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  19.  65
    Some Aspects to the Doctrine of Double Effect.R. G. Frey - 1975 - Canadian Journal of Philosophy 5 (2):259 - 283.
    My interest is in two of the four conditions which must be satisfied if the doctrine of double effect is to be successfully employed. One of these involves the distinction between direct and oblique intention, And I deny that this distinction is the index of character or goodness adherents to the doctrine take it to be. Rather, I emphasize the notion of "control responsibility", In considering several cases around which discussion of the doctrine has focused. I develop this notion, In (...)
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  20.  44
    The Oxford Handbook of Animal Ethics.L. Beauchamp Tom & R. G. Frey (eds.) - 2011 - Oxford University Press USA.
    Humans encounter and use animals in a stunning number of ways. The nature of these animals and the justifiability or unjustifiabilitly of human uses of them are the subject matter of this volume.Philosophers have long been intrigued by animal minds and vegetarianism, but only around the last quarter of the twentieth century did a significant philosophical literature begin to be developed on both the scientific study of animals and the ethics of human uses of animals. This literature had a primary (...)
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  21. Hume on Suicide.R. G. Frey - 1999 - Journal of Medicine and Philosophy 24 (4):336 – 351.
    Anyone interested in the morality of suicide reads David Hume's essay on the subject even today. There are numerous reasons for this, but the central one is that it sets up the starting point for contemporary debate about the morality of suicide, namely, the debate about whether some condition of life could present one with a morally acceptable reason for autonomously deciding to end one's life. We shall only be able to have this debate if we think that at least (...)
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  22.  54
    Goals, Luck, and Moral Obligation: R. G. Frey.R. G. Frey - 2010 - Social Philosophy and Policy 27 (2):297-316.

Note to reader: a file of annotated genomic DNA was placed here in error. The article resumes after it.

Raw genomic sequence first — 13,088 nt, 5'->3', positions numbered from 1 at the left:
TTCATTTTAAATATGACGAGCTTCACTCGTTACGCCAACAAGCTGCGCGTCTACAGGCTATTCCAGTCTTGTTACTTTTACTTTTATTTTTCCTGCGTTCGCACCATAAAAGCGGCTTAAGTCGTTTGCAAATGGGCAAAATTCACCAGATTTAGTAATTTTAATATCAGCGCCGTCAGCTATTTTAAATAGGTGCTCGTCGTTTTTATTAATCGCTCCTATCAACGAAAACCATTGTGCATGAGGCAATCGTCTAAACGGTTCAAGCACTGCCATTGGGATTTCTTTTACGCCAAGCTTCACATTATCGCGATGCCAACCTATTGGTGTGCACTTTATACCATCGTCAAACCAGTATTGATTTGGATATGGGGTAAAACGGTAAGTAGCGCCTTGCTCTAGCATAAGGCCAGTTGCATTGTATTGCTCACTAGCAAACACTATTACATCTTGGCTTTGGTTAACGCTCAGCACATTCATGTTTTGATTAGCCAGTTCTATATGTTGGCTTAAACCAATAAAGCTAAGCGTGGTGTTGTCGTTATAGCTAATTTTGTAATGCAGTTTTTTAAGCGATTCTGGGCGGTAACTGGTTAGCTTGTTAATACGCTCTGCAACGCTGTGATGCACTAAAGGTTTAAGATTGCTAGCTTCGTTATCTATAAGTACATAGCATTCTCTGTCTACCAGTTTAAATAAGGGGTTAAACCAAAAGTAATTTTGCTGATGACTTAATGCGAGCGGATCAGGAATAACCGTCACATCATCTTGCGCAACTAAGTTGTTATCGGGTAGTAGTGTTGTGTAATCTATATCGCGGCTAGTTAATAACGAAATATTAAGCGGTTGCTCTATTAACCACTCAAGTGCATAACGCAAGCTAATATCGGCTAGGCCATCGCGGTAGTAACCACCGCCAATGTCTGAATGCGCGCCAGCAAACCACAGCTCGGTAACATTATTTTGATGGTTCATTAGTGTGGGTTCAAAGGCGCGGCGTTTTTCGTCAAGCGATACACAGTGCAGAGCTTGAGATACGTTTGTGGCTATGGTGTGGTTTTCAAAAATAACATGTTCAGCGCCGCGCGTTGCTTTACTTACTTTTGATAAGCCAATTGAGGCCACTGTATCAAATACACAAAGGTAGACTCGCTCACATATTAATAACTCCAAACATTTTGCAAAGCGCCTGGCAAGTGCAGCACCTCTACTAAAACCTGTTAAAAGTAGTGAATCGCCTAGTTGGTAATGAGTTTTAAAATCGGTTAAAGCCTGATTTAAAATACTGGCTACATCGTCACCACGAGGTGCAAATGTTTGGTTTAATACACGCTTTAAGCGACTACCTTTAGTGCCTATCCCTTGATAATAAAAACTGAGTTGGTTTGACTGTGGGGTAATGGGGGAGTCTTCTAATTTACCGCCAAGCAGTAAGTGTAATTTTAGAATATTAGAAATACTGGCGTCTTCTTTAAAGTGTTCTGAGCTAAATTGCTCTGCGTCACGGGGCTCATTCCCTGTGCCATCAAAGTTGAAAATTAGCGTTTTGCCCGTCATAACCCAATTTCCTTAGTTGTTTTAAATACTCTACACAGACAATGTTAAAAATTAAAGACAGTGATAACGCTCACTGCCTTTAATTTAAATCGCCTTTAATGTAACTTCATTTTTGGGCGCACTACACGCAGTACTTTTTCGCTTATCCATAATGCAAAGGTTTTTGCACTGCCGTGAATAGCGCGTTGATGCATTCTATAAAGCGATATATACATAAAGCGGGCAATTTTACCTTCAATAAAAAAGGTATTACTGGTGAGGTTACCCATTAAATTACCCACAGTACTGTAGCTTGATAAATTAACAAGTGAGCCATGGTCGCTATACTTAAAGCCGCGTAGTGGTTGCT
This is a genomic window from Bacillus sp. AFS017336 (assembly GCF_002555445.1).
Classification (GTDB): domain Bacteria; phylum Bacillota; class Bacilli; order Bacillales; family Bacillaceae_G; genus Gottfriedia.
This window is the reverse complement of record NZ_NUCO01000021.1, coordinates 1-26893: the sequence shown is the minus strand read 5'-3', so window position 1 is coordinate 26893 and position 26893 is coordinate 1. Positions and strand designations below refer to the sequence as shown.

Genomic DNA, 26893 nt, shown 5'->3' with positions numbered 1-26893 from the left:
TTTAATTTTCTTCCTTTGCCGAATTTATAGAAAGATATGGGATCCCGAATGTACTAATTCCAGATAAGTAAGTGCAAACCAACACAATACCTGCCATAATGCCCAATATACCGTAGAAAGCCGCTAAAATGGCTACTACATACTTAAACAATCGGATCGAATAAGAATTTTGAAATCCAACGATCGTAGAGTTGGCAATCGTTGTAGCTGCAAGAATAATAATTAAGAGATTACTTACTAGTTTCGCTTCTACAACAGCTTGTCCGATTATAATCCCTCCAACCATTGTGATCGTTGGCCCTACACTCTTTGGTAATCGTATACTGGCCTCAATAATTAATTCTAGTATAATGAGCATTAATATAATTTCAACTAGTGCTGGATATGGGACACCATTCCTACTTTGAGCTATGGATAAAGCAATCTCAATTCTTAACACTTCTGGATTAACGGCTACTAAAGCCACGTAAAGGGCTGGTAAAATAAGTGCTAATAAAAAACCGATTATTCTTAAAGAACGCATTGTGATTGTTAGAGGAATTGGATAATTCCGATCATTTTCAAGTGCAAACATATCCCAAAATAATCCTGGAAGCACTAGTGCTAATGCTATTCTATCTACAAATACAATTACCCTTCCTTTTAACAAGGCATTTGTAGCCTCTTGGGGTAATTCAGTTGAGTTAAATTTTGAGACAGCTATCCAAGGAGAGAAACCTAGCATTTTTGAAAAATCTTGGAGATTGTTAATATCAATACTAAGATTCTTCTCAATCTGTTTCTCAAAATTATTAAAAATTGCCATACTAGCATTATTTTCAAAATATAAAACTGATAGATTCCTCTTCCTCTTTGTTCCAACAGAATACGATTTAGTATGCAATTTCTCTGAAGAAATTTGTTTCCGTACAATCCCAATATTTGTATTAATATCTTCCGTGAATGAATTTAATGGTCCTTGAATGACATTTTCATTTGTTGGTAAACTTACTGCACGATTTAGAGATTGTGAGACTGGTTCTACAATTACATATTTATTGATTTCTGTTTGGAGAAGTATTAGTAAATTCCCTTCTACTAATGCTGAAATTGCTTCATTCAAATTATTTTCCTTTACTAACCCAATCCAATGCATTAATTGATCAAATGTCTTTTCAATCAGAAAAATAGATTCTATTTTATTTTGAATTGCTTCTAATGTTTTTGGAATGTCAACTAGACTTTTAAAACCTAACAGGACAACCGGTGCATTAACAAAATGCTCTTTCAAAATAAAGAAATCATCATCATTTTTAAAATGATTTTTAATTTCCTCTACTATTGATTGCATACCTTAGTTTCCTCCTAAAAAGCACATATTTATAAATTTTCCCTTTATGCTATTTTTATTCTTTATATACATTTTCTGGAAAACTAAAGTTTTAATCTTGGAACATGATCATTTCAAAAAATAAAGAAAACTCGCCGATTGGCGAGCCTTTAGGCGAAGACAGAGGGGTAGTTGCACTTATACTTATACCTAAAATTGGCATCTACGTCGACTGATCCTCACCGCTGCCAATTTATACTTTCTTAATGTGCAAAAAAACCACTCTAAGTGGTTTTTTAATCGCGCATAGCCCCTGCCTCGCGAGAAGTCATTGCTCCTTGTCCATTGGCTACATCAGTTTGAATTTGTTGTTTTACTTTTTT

In Ethics and the Limits of Philosophy, Bernard Williams is rather severe on what he thinks of as an ethics of obligation. He has in mind by this Kant and W. D. Ross. For many, obligation seems the very core of ethics and the moral realm, and lives more generally are seen through the prism of this notion. This, according to Williams, flattens out our lives and moral experience and fails to take into account things which are obviously important to (...)
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  23.  34
    Book ReviewDavid DeGrazia,. Taking Animals Seriously: Mental Life and Moral Status. Cambridge: Cambridge University Press, 1996. Pp. 302. $54.00. [REVIEW]R. G. Frey - 2001 - Ethics 111 (3):625-627.
  24.  85
    Did Socrates Commit Suicide?R. G. Frey - 1978 - Philosophy 53 (203):106 - 108.
    It is rarely, if at all, thought that Socrates committed suicide; but such was the case, or so I want to suggest. My suggestion turns not upon any new interpretation of ancient sources but rather upon seeking a determination of the concept of suicide itself.
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  25. Euthanasia and Physician-Assisted Suicide-For and Against.Gerald Dworkin, R. G. Frey & Sissela Bok - 2000 - Mind 109 (436):893-896.
     
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  26. Rights, Killing, and Suffering, Moral Vegetarianism and Applied Ethics.R. G. Frey - 1984 - Tijdschrift Voor Filosofie 46 (4):681-682.